Hatsan Escort Magnum Xtreme
Flamboyant, colourful and even equipped for turkey hunting, this semi-auto offers reliable functioning with a wide variety of cartridges, says Lewis Potter.
Hatsan Escort Magnum Xtreme
Overall Rating: 88%
Pros: Well made with several technically good features. The reliable functioning with such a wide variety of cartridges was really impressive and would be a great confidence boost for anyone initially a bit wary of using this type of shotgun.
Price as reviewed: £500
Cons: As for the bright and, I have to say, quite cheerful appearance, well, why not? You could say, if you’ve got it, flaunt it!
Around 10 years ago, I reviewed a camouflaged Hatsan 20-bore semi-auto and commented at the time that to turn up with it on a formal gameshoot would be akin to introducing a young lady of dubious reputation to your very respectable mother and announcing marriage plans. To continue the analogy, that same young lady has matured into something of a scarlet woman; bright, brash and potentially great fun: the Hatsan Escort Magnum Xtreme.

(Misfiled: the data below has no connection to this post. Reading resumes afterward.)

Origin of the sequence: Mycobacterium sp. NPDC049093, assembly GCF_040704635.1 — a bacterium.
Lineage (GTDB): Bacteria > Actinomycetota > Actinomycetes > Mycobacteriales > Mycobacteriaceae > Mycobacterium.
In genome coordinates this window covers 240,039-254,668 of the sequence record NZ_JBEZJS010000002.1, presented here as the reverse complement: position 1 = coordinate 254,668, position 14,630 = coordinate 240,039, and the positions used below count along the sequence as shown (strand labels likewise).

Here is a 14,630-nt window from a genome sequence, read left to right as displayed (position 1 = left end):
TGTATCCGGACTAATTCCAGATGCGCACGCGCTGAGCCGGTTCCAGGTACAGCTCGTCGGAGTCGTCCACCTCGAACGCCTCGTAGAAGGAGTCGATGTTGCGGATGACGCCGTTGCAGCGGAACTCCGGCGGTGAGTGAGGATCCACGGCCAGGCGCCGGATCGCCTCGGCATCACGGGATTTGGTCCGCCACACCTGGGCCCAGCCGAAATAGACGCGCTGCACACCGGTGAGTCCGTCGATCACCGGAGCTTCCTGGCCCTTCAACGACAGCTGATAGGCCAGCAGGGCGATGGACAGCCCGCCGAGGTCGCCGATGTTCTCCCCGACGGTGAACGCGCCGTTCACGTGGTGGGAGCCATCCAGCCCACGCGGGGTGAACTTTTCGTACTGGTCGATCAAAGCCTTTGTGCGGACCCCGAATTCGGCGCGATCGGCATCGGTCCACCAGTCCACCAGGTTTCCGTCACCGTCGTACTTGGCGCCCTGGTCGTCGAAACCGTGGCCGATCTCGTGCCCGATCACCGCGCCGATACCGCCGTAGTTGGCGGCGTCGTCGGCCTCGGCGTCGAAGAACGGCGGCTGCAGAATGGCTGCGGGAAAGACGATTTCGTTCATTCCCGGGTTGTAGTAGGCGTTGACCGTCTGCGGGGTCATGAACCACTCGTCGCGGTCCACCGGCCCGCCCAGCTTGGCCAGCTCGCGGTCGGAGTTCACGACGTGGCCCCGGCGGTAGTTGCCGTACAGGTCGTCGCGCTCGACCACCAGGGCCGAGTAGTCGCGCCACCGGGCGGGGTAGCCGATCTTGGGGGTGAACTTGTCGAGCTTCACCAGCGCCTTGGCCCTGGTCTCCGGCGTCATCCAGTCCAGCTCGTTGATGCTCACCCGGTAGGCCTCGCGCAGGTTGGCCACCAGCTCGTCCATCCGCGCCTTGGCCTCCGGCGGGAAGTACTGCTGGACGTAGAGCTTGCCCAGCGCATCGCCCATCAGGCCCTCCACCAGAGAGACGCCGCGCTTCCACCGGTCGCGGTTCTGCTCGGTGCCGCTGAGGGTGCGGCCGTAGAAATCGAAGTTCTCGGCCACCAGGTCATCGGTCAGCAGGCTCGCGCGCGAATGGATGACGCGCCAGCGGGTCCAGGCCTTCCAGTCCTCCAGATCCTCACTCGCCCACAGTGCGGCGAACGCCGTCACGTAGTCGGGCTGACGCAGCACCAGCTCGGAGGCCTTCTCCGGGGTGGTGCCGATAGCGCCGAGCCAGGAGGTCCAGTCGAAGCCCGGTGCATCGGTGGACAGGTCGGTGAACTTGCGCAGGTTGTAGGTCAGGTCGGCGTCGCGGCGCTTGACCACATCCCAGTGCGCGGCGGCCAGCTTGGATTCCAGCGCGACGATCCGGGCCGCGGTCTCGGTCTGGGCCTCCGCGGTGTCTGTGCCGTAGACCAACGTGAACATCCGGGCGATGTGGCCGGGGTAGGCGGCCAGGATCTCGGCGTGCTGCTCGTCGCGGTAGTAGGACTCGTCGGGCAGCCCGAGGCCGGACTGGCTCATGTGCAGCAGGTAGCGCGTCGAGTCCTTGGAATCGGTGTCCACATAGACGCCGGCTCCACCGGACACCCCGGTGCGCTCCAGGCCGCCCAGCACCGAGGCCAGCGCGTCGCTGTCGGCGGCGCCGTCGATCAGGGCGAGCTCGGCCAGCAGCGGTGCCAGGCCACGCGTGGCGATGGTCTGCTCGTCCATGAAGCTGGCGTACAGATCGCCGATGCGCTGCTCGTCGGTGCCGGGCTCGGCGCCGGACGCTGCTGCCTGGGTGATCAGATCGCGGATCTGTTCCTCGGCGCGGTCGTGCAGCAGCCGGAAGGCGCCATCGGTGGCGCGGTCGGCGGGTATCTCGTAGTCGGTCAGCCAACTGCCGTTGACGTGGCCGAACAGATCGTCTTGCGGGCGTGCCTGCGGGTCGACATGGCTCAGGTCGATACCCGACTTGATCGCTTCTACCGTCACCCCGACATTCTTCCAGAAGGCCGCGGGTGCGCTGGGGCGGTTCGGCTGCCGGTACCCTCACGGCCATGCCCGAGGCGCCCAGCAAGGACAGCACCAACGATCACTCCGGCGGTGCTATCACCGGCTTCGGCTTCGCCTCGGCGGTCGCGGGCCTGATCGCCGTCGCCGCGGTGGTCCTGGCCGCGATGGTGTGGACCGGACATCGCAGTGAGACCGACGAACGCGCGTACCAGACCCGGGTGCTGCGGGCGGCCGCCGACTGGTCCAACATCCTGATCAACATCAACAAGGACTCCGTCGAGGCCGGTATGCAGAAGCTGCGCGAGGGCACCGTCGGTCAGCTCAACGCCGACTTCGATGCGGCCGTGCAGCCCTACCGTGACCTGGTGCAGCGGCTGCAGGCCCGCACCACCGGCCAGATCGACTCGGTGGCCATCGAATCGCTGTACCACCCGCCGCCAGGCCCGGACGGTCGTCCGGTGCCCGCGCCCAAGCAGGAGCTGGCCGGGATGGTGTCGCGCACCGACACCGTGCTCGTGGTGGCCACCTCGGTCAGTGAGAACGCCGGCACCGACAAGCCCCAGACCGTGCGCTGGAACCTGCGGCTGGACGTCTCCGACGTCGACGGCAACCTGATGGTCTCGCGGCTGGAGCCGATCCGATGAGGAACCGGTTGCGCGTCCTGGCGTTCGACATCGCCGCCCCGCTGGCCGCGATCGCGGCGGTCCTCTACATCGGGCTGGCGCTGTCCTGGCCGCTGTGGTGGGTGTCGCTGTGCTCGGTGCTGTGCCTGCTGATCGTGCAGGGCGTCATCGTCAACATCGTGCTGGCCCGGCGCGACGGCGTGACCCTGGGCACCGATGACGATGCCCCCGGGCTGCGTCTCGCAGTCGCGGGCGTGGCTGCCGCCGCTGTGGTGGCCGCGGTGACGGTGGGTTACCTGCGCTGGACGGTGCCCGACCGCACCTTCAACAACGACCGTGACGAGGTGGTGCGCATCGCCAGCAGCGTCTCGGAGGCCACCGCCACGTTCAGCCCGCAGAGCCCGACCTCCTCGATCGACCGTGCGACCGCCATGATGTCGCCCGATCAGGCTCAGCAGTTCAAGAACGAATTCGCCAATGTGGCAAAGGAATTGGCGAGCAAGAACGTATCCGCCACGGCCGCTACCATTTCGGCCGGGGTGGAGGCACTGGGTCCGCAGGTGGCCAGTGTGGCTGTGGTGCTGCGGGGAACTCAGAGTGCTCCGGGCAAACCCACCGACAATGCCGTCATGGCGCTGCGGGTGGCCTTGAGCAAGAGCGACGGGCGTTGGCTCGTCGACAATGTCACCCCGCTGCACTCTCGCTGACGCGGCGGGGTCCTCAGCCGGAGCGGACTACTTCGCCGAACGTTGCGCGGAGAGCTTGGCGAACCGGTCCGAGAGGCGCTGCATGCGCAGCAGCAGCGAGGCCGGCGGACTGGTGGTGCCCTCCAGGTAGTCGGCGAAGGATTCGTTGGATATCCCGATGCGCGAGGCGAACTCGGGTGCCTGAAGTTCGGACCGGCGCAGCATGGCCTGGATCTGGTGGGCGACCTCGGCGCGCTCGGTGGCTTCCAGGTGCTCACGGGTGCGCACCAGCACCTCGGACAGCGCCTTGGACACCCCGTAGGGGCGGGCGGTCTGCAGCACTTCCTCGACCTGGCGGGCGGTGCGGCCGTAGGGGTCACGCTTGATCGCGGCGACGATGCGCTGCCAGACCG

That might not be how everyone views one of the latest colourful options from Hatsan, and I have tested a rather severe all-black model as a pigeon gun, but the Hatsan Escort Magnum Xtreme on test is, at the very least, eye-catching. I would go so far as to say it is probably not for the shooter of conservative mien who wishes to go about their business unnoticed. However, for the Gun who is fond of semi- automatics and who does not mind advertising the fact, this Hatsan could be just the ticket.
While colourful shotguns are not new, my first impression of this Hatsan Escort Magnum Xtreme was one of slight amazement, tempered with a certain amount of wry amusement that the maker was prepared to be quite so daring. That is the view of someone who is a bit deficient in the colour recognition department.